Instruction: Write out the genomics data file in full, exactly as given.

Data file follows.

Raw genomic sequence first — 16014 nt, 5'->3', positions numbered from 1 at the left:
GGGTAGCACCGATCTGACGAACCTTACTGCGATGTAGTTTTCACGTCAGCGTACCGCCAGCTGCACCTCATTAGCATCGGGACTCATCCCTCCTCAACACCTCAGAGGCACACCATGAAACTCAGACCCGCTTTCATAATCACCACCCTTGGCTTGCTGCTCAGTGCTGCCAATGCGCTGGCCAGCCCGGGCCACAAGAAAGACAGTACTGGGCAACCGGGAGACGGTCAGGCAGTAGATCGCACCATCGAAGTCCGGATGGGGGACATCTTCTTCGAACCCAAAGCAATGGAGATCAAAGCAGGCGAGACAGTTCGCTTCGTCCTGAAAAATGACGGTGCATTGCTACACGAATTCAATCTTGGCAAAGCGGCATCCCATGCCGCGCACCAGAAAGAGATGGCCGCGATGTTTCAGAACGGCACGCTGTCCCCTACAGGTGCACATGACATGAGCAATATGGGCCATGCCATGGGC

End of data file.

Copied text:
Raw genomic sequence first — 16014 nt, 5'->3', positions numbered from 1 at the left:
GGGTAGCACCGATCTGACGAACCTTACTGCGATGTAGTTTTCACGTCAGCGTACCGCCAGCTGCACCTCATTAGCATCGGGACTCATCCCTCCTCAACACCTCAGAGGCACACCATGAAACTCAGACCCGCTTTCATAATCACCACCCTTGGCTTGCTGCTCAGTGCTGCCAATGCGCTGGCCAGCCCGGGCCACAAGAAAGACAGTACTGGGCAACCGGGAGACGGTCAGGCAGTAGATCGCACCATCGAAGTCCGGATGGGGGACATCTTCTTCGAACCCAAAGCAATGGAGATCAAAGCAGGCGAGACAGTTCGCTTCGTCCTGAAAAATGACGGTGCATTGCTACACGAATTCAATCTTGGCAAAGCGGCATCCCATGCCGCGCACCAGAAAGAGATGGCCGCGATGTTTCAGAACGGCACGCTGTCCCCTACAGGTGCACATGACATGAGCAATATGGGCCATGCCATGGGC